PLI Scheme for Solar Manufacturing to Benefit Incremental Demand till FY30: Report

According to a new report India’s solar modules manufacturing under production linked incentive (PLI) scheme will benefit incremental panels demand till the financial year 2030 (FY30).

Ind-Ra estimates that the allocation of INR 45 billion towards the solar modules manufacturing industry by the Ministry of New and Renewable Energy (MNRE) can benefit the sales of 20 GW from the capacity developed under the under PLI scheme across the five-year implementation period, assuming 100% localization (up to 30 GW in case of 65% localization). Also, the scheme can promote an additional 8-12GW annual solar cell/module manufacturing capacity in India. Providently this estimate assumes the base PLI rate of INR 2.25 per watt power and entirely greenfield expansion.

The report depicts that the PLI scheme was started for good but, it can address only a fraction of the demands. India has set a goal to install 280 GW of solar power plants by FY30 out of which about 240 GW is under pipeline or yet to be achieved. Hence, only 8-13 percent of this planned requirement is going to benefit directly from this PLI scheme till FY30, apart from improving the domestic manufacturing capacity.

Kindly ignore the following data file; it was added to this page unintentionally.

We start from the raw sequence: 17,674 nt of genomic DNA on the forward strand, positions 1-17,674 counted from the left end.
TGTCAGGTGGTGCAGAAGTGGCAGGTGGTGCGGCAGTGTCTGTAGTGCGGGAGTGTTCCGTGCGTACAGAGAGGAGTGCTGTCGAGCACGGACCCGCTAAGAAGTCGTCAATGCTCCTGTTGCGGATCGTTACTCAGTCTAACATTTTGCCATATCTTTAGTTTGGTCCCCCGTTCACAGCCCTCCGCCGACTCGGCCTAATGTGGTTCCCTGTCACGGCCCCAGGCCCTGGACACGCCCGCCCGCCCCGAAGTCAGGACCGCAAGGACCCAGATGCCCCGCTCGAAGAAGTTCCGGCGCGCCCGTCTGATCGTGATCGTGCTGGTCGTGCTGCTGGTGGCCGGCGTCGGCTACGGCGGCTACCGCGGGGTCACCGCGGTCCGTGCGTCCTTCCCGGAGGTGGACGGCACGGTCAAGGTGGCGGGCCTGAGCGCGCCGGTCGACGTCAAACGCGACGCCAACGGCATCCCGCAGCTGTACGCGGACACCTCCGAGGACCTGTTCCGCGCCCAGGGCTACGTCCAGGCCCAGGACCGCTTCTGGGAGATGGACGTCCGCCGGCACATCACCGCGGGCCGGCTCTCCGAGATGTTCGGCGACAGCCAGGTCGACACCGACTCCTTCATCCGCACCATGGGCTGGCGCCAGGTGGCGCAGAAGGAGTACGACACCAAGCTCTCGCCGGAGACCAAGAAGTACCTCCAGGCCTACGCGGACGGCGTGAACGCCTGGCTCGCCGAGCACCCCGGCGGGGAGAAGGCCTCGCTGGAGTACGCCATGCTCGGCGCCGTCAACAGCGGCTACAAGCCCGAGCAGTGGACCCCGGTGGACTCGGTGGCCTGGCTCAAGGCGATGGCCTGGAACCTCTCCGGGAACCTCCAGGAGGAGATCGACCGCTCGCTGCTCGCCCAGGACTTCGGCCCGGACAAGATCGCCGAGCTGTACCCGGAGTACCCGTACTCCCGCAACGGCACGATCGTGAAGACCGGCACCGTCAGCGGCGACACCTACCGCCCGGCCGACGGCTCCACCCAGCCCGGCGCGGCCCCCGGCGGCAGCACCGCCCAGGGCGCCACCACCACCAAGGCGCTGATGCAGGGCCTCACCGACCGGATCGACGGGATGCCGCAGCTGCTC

The report estimated the benefits based on actual performance and concluded that “The PLI rate will defer with the efficiency and temperature gradient quotient claimed at the time of bidding and will vary between INR2.25 and 3.75 per watt power, benefitting players to invest in better technology. Also, more benefits will be available with the increased localization of raw materials. However, the bidders will in no case be eligible for any PLI over and above the requirement quoted by them for a particular year. Bidders will be selected based on a pointer system-based grading for the extent of backward integration and manufacturing capacity.”

Ind-Ra says, as per MNRE notification dated 30 March 2021, the overall extension in timelines for commissioning of solar power generation projects is limited to six months and solar power developers need to commission projects well before 1 April 2022, when comes in the 25/40 percent basic customs duty for solar cells and modules, respectively. Hence, domestic manufacturing will take time to step up. So, the solar developments should have domestically manufactures solar modules to combat such risks in the long run.

The report concludes that the PLI schemes are beneficial but, the timeline restrictions for commissioning may cause problems. At last, it says, “All in all, this a good start, but timely disbursements, ease of processes and scaling up the scheme amount will be key things to look out for over short to medium tenure to see India self-reliant and simultaneously being economically viable to meet its solar power ambitions.”

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Bhoomika Singh

Bhoomika Singh

Bhoomika is a science graduate, with a strong interest in seeing how technology can impact the environment. She loves covering the intersection of technology, environment, and the positive impact it can have on the world accordingly.

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